Significant, meaningful change rarely happens overnight. REI’s Mixed Medical Team (i.e., made up of doctors and nurses), led by Dr. Elaine Goehner (at center above), has been serving in hospitals in Vietnam for 10 years (or 20, depending on perspective; more on that below). We are seeing genuine advances in healthcare. One especially encouraging change is the dramatic increase in teamwork between hospitals as they share what they know with one another and work together to provide better healthcare to the Vietnamese people.
October 4th has seen a number of significant events over the years. In 1927 sculptor Gutzon Borglum began working on Mount Rushmore. In 1957 the Soviet Union launched Sputnik. And in 2011, our dear friend and colleague Luong met Tea Talk’s founder Michael Ong for the first time.
A few months ago long-time REI friends and volunteers, Dr. Austin Raunikar (third from left above) and Dr. Mark Duster (far left above), were invited to attend the 10th Annual Symposium of the Cardiovascular Center of Hue Central Hospital, held in June, as guest lecturers. While they were there something unexpected happened.
“You will have two major beneficiaries if you accept this position,” Brian Teel told Randy and Jill Vernon on a cold winter morning in 2014. “One is direct and obvious: our volunteers who serve in Vietnam, as you help them succeed in their service. The second is more indirect but fully as important: the Vietnamese themselves, who are receiving the service of our volunteers.”
Gabrielle Lewis, staff in REI's Global Headquarters, recently had the opportunity to visit REI's work in Vietnam and Laos. Here is a brief account of her observations and impressions.
Partnerships can come in many forms. There are legally binding partnerships, as defined by contracts. There are partnerships formalized in writing, expressing expectations and agreed-upon goals, as defined by Memorandums of Understanding (MOUs). And there are informal partnerships, perhaps best defined as partnerships of friendship. These partnerships of friendship greatly increase the impact of REI as we seek to build people to build nations.
How do you effectively communicate business principles to university students and seasoned business professionals? This April our REI business practitioner volunteers used a variety of approaches, including content-rich presentations, interactive case studies, and, particularly, the strategic use of spaghetti noodles and marshmallows.
REI has hosted a large number of volunteer teams serving in Vietnam over the past 25 years. Generally we seek to field one team at a time, to simplify logistics. But this month we had three volunteer teams of specialists serve simultaneously! Our Dental Team, Cochlear Implant/Otology Team, and a new initiative, our Art Journaling Team, served in Hanoi the final week of March—our own version of March Madness!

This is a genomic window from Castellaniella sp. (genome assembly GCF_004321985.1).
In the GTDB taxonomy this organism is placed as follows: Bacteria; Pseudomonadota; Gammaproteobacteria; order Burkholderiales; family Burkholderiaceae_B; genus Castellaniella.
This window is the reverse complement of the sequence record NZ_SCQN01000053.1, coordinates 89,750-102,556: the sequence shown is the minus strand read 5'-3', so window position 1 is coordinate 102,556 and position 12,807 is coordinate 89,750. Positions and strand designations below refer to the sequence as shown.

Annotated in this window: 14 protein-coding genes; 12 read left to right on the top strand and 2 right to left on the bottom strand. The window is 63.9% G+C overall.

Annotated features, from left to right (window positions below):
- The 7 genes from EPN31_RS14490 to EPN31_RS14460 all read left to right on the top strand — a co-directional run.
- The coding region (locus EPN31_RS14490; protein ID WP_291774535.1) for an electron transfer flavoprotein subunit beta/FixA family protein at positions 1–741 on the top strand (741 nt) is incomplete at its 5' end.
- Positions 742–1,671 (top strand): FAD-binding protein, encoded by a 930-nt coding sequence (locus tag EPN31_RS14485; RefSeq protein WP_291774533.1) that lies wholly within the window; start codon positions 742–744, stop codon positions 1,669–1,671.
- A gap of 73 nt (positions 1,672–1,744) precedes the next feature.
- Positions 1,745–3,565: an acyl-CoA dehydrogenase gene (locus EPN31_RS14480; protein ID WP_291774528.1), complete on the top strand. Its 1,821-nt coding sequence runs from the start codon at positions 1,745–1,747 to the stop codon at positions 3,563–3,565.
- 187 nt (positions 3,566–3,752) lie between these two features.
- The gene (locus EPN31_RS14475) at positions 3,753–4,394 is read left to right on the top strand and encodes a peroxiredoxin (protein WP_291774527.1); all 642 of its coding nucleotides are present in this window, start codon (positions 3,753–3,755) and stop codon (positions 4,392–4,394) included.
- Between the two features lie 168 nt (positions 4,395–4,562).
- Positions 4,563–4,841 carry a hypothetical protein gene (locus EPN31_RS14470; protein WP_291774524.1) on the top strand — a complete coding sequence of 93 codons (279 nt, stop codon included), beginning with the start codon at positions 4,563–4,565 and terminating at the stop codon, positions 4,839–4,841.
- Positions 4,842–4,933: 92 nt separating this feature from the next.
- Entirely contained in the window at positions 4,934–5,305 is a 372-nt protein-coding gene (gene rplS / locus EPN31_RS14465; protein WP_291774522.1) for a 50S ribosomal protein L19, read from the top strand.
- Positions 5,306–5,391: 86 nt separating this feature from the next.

A new year, a new series of volunteer teams serving in Vietnam! Our first team of the season, our Medical Team, invested the week of February 20-24 serving in Hanoi. In the past we have called this our ENT (Ears, Nose and Throat) Team, but this year the team, our largest ever, served in a greater variety of venues than simply ENT.
How would you describe REI? An ancient Indian story speaks of six blind men who were brought to an elephant and asked to describe it. Each spoke of the part he touched. To the one who touched the leg, the elephant was like a pillar. To the one who touched the side, it was like a wall, to the one who touched the tusk, it was like a spear, and so forth. How would you describe our work? It may be bigger and more varied than you think! This month we want to give a birds-eye view of the work of Resource Exchange International.
Chris Sayles has been part of REI’s resident staff in Hanoi for several years now. This month we asked Chris if he would describe his service in building up the people of Vietnam to build their nation, and how he came to serve in this way. The following is Chris’s reply. Enjoy!
Which is better? A variety of relevant presentations on current business practices, issues, and solutions, or a structured multi-year program which lays a solid foundation in Strategic Planning, Strategic Leadership, Ethics, Communication, and Financial Structure, Analysis and Reporting? REI’s answer: Yes. Both. Absolutely.
“Before you came I didn't know that my knowledge was limited. You were the first person to work beside me and teach me that I can do more!” This from a young nurse at Hanoi Medical University to a member of our Nurses and Physician Team who served in Hanoi in September and October of this year. In fact, we saw an incredible amount of progress in health care in the hospitals where we have been working over the past several years. What advancements did we see?
“Building People to Build a Nation” has been REI’s heartbeat since its inception. Building capacity in individuals, done rightly and with the right people, should lead to increased capacity on a national level. But there are also possible midpoints, one of which is building communities through enabling them to take charge of their own development. Our Community Based Health Care (CBHC) program is specifically designed to do just that.
The Exchange in Resource Exchange International means just that: the act of giving something and receiving something in return. Much of REI’s service consists of sending teams of volunteer specialists to Vietnam and elsewhere, to share their expertise and learn a few things themselves. But we also bring Vietnamese to the USA for the same purpose. This past month we received two guests from Hanoi University (HANU) as part of our recently launched Applied Management Competency Certificate (AMCC) program, Professor Dzung (pronounced “Zoom”) and recent graduate Ms. My (pronounced “Mee”).